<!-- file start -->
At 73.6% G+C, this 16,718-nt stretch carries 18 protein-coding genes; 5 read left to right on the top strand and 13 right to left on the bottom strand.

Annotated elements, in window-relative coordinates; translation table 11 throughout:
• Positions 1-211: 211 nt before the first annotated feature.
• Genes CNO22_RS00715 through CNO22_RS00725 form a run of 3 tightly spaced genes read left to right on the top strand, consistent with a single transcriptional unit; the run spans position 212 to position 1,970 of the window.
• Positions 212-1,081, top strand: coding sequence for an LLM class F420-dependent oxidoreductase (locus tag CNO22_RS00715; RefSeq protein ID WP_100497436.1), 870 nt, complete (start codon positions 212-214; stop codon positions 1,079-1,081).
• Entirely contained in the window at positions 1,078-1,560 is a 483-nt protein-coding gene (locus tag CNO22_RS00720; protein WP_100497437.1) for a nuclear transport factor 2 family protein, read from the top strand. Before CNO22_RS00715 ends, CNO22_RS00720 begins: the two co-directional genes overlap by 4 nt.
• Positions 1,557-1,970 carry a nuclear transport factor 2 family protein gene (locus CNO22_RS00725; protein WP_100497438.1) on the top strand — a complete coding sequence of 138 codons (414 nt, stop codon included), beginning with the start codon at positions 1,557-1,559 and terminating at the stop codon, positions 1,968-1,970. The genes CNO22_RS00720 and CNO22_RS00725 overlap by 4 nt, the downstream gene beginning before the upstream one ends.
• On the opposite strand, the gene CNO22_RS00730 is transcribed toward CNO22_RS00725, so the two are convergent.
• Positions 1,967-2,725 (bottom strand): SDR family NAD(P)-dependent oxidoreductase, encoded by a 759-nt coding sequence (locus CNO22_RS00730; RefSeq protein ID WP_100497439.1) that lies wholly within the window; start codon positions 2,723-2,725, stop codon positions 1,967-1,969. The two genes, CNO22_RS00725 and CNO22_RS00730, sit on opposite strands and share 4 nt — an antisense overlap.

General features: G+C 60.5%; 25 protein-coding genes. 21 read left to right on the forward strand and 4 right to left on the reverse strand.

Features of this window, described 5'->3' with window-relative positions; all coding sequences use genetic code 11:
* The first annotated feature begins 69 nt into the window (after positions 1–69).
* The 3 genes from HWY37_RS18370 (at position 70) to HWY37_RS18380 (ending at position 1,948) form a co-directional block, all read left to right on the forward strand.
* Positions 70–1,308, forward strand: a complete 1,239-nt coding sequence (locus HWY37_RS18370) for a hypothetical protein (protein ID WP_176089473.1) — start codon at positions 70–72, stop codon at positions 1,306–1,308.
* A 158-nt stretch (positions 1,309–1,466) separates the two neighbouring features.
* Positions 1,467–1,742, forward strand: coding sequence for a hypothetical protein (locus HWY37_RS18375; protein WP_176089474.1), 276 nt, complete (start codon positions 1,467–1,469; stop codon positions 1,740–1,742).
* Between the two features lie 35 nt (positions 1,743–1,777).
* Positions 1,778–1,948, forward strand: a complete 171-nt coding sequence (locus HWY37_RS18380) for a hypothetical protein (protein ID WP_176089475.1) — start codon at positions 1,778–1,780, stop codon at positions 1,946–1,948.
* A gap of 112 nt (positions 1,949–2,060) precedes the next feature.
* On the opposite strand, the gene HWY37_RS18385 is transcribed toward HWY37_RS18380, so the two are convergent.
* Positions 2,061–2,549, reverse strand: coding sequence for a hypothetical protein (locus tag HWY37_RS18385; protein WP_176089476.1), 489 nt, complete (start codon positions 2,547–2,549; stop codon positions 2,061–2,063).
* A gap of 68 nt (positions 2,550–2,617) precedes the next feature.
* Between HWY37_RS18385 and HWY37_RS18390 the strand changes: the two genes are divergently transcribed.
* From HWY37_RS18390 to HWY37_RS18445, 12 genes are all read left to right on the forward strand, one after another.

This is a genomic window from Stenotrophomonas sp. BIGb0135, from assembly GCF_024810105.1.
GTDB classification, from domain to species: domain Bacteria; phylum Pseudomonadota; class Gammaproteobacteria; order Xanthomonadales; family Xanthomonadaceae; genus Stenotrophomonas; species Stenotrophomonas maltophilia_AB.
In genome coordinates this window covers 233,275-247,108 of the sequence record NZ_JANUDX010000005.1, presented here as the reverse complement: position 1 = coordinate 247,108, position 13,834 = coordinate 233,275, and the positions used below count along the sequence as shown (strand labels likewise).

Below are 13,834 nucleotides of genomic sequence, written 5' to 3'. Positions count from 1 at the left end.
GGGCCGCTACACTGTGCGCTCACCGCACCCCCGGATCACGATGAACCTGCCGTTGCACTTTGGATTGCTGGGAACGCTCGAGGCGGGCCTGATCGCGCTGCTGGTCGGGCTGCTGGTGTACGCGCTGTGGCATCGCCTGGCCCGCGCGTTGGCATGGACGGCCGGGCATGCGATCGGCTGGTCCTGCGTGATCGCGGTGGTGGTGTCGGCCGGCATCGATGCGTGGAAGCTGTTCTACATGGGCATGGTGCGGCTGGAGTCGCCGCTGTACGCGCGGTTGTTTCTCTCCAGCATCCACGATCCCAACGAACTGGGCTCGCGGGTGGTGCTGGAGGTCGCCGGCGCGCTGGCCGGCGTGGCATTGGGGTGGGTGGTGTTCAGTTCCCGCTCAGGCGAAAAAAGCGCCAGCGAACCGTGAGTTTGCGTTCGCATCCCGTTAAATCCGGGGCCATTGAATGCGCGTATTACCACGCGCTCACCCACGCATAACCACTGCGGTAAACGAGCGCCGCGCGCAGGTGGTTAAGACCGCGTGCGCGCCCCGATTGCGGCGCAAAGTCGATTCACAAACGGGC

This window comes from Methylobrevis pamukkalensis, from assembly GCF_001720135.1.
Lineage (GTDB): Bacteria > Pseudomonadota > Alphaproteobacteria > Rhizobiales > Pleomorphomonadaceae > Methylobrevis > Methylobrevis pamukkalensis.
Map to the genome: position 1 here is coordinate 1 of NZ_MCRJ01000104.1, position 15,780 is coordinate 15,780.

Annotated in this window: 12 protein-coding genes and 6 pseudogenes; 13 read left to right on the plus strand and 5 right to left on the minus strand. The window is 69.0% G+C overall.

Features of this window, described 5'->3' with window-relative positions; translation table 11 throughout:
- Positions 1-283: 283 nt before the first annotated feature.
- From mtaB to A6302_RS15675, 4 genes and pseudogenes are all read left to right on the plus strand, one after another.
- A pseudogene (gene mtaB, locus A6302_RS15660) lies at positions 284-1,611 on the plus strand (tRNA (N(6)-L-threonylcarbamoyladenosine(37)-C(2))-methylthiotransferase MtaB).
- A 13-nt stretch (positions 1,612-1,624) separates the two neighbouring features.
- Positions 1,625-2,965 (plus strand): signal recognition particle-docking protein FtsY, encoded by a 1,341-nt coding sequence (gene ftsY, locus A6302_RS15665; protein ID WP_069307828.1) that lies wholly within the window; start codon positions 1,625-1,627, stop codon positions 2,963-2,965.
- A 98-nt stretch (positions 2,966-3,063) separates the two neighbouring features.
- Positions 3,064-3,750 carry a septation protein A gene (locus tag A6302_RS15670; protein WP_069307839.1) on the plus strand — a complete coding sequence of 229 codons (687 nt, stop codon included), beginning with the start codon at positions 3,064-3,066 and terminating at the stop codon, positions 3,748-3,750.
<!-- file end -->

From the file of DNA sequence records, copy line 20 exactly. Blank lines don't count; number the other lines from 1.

* On the opposite strand, the gene HWY37_RS18385 is transcribed toward HWY37_RS18380, so the two are convergent.